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Beyond Penn's Treaty

The Life of Thomas Eddy; Comprising an Extensive Correspondence

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salutary reflection of the mind upon itself; and for
that mental activity upon other objects, and that re-
laxation from the severer task of thinking, which is
at once necessary to preserve the healthy state of the
mind and body, and to give efficacy to the meditation
which is thus encouraged. But this alternation of
labour and reflection is not the only, nor, perhaps, the
greatest advantage of the plan. The unaided thoughts
of the corrupt and hardened might recur to topics
which would be any thing but salutary; but, in the
silence and darkness of night, the voice of religious
instruction is heard; and, if any circumstances can
be imagined, calculated to impress the warnings, the
encouragements, the threats, or the hopes of religion
upon the mind, it must surely be those of the convict
in his cell, where he is unseen and unheard, and
where nothing can reach him but the voice which
must come to him, as it were, from another world,
telling him of things which, perhaps, never before
entered into his mind; telling him of God, of eter-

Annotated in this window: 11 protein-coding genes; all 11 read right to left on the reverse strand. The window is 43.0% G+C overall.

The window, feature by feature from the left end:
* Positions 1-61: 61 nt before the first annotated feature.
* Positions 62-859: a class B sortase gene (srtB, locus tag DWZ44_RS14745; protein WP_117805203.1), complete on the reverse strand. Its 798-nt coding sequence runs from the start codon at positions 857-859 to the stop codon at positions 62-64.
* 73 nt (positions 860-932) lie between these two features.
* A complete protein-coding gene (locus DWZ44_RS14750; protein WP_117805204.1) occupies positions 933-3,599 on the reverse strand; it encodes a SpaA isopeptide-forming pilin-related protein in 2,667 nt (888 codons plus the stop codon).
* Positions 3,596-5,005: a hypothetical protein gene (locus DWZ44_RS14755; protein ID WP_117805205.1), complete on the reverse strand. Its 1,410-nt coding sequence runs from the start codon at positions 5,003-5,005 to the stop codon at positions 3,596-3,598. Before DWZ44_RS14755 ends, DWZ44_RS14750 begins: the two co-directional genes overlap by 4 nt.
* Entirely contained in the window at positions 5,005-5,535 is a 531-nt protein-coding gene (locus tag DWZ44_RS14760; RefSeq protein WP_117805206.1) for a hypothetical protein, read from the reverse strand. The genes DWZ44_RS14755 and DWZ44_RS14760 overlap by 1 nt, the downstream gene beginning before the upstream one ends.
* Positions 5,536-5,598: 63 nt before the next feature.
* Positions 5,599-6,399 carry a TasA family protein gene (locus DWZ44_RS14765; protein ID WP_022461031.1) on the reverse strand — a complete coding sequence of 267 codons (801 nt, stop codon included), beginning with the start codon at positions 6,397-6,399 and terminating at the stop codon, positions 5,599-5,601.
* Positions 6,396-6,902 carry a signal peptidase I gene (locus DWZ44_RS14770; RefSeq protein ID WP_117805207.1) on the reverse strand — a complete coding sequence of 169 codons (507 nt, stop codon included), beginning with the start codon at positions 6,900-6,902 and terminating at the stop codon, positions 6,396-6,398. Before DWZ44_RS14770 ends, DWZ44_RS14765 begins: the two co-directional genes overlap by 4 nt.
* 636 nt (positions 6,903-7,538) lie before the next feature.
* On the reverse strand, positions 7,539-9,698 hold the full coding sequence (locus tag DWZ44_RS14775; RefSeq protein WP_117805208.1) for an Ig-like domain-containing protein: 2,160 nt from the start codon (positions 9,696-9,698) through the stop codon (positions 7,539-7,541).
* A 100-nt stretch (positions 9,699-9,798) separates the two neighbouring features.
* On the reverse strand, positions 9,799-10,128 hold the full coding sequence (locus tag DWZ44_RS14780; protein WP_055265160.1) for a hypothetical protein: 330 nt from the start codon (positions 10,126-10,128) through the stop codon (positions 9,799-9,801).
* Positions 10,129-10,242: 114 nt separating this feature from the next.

nity, of future reward and future punishment, of suf-
fering far greater than the mere physical endurances
of the present life, and of joy infinitely beyond the
pleasures he may have experienced. These instruc-
tions frequently discover to the guilty tenant of the
cell, what seems often not to have occurred to him,
the simple fact, that he has a spiritual nature; that he
is not the mere animal which his habits and hitherto
uncontrolled propensities would indicate; and this is
a discovery which alone may, and does effect, a great
change in a man's whole character. He feels that he
is a being superior to what he had thought himself,
and that he is regarded as one having higher powers
than he had supposed. The first step in the path of
improvement is a prodigious one; a new ambition is
created, and the encouragement of it is the principal
thing now needed. This encouragement it is part of
the system to give. The spiritual guide of this out-
cast flock must study the character and previous cir-